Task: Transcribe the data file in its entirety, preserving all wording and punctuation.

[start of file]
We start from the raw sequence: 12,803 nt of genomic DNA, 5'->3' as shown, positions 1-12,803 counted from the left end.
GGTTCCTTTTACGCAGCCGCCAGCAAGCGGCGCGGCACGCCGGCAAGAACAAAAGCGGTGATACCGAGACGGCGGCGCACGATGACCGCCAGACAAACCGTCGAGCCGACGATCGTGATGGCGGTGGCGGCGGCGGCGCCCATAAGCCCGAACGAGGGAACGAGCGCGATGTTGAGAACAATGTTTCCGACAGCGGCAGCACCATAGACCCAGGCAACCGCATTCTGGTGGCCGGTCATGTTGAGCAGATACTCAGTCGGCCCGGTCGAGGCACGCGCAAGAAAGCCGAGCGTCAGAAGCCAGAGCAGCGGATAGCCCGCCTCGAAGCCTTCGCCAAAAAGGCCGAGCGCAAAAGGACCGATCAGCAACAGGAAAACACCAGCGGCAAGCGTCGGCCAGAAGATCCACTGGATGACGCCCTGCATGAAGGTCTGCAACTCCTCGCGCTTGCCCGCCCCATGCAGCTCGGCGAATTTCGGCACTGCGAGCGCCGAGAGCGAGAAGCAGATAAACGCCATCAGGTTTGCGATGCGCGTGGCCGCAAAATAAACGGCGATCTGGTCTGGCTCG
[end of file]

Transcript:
We start from the raw sequence: 12,803 nt of genomic DNA, 5'->3' as shown, positions 1-12,803 counted from the left end.
GGTTCCTTTTACGCAGCCGCCAGCAAGCGGCGCGGCACGCCGGCAAGAACAAAAGCGGTGATACCGAGACGGCGGCGCACGATGACCGCCAGACAAACCGTCGAGCCGACGATCGTGATGGCGGTGGCGGCGGCGGCGCCCATAAGCCCGAACGAGGGAACGAGCGCGATGTTGAGAACAATGTTTCCGACAGCGGCAGCACCATAGACCCAGGCAACCGCATTCTGGTGGCCGGTCATGTTGAGCAGATACTCAGTCGGCCCGGTCGAGGCACGCGCAAGAAAGCCGAGCGTCAGAAGCCAGAGCAGCGGATAGCCCGCCTCGAAGCCTTCGCCAAAAAGGCCGAGCGCAAAAGGACCGATCAGCAACAGGAAAACACCAGCGGCAAGCGTCGGCCAGAAGATCCACTGGATGACGCCCTGCATGAAGGTCTGCAACTCCTCGCGCTTGCCCGCCCCATGCAGCTCGGCGAATTTCGGCACTGCGAGCGCCGAGAGCGAGAAGCAGATAAACGCCATCAGGTTTGCGATGCGCGTGGCCGCAAAATAAACGGCGATCTGGTCTGGCTCG